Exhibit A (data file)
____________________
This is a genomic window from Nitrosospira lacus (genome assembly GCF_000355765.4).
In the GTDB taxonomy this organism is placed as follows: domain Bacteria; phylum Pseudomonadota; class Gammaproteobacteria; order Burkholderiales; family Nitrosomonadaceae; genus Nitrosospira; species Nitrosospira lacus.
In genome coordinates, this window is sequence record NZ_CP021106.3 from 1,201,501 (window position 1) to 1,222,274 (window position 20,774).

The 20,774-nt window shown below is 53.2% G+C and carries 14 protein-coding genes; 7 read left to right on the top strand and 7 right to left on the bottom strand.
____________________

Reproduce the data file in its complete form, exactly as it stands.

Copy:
This is a genomic window from Nitrosospira lacus (genome assembly GCF_000355765.4).
In the GTDB taxonomy this organism is placed as follows: domain Bacteria; phylum Pseudomonadota; class Gammaproteobacteria; order Burkholderiales; family Nitrosomonadaceae; genus Nitrosospira; species Nitrosospira lacus.
In genome coordinates, this window is sequence record NZ_CP021106.3 from 1,201,501 (window position 1) to 1,222,274 (window position 20,774).

The 20,774-nt window shown below is 53.2% G+C and carries 14 protein-coding genes; 7 read left to right on the top strand and 7 right to left on the bottom strand.